But I’ll just start by making a big batch of my baked tofu to throw into some veggie-centric dishes over the next few weeks.
What, are you shocked? Really, truly, I LOVE TOFU. Never had a problem with the texture, never balked at its blandness at all—in fact, I downright enjoy the way it soaks up flavors like a sponge. (And looks like a sponge to boot.)
I’m not going to try and convert the haters; trust me, I’ve tried to force-feed it to Dan one too many times to learn that tofu, like beets, is a taste that you come to on your own terms. But for those of you who have trouble getting a beautiful golden-brown crust on your pan-or-wok-fried tofu, try advance baking to ensure a crispity-crunchity exterior on your blocks of soy without leaving the tasty bits stuck to the bottom of a hot pan.
Yes, there are a few preliminary steps to follow, but they can be done in bulk and you’ll be rewarded with trays of well-browned, nutty tofu at your disposal. The key is the freezing process; when you give the tofu a subzero time-out, the texture changes so it stays firmer and never feels slimy upon thawing. You’re rewarded with something that feels meatier and more substantial without the dreaded saturated fat content.
[UPDATE: Thanks to Alexandra Grabbe at Chezsven, here are two incredibly helpful lists of which organic soy products and dairy products are best for your health (and yes, buying organic really makes a difference in this category). I’m happy to see that the Whole Foods 365 brand is getting 4 out of 5 stars on each list—for all the company’s flaws, its house-label products are a good value.]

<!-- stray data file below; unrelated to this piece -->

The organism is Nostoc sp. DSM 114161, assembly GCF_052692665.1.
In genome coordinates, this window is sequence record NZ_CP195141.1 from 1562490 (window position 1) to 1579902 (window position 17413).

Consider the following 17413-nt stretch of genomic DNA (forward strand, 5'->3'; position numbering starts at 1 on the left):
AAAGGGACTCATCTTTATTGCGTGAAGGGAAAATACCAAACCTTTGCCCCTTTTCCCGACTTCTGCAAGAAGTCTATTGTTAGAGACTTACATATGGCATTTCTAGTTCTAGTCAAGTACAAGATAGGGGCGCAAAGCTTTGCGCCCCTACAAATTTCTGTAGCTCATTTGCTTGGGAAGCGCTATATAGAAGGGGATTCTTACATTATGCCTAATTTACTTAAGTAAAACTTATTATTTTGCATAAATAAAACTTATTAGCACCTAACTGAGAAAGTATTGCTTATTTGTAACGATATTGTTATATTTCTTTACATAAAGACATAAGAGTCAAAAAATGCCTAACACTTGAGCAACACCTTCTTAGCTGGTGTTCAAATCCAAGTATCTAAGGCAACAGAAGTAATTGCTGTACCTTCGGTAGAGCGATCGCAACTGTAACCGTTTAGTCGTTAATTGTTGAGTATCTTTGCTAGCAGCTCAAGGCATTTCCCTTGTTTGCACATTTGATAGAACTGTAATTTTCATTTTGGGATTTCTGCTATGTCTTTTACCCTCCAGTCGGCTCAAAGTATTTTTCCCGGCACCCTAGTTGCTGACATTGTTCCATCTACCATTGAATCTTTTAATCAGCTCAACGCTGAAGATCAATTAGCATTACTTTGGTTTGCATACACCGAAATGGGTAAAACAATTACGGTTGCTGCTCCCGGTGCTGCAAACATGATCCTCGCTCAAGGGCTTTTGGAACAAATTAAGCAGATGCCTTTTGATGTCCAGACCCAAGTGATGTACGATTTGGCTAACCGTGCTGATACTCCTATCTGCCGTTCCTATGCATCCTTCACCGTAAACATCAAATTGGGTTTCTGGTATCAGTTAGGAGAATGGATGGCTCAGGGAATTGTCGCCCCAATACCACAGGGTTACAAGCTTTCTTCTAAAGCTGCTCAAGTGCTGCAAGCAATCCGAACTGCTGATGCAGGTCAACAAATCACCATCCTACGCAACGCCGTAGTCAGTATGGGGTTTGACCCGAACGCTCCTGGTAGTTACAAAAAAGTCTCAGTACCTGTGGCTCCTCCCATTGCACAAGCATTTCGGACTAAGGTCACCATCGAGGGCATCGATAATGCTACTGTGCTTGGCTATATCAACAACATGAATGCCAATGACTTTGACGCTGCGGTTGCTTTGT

*Never fear, GFS faithful—more posts on Chicago are forthcoming.
Crispy Baked Tofu
Cook time:25 minutes
Total time:1 hour 30 minutes (plus a day for freezing and thawing the tofu)
Makes 2 servings
- 1 block extra-firm tofu
- 2 tablespoons soy sauce
- 2 tablespoons fish sauce
- 2 tablespoons honey
- 1/2 tablespoon hot sesame oil
Drain and remove the tofu from the package, and wrap the block in a non-terrycloth towel. Place on a baking sheet, cover with another baking sheet, and weigh down with books, canned vegetables, or other heavy objects for at least a half hour to press the liquid out of the tofu.
Note that the oeuvre of Thomas Keller is particularly well-suited to weighing the tofu down while the liquid is pressed out.
Once the tofu has been pressed, freeze completely (at least overnight). This is where pressing more than one block of tofu comes in handy, as you can squash more than one simultaneously, and then thaw as needed. I try to do two or three blocks at once, since tofu lasts for months in the freezer.
Thaw at least a day before baking.
When ready to bake, preheat the oven to 400 degrees F.
Whisk the soy sauce, fish sauce, honey, and sesame oil together in a wide, shallow dish (a square baking dish is great). Cut the tofu in half horizontally, then vertically so you’ve got four slim quarters of soy, and then stack the quarters atop each other to cut into 1/2-inch strips.
Toss the tofu in the marinade, then place on a baking sheet lined with a Silpat or parchment paper, and bake for 20-25 minutes, flipping halfway through, until evenly browned and crispy.
If you’re eating it immediately, toss the tofu back into the marinade for extra salty goodness. If not, the tofu keeps well in the fridge for up to a week.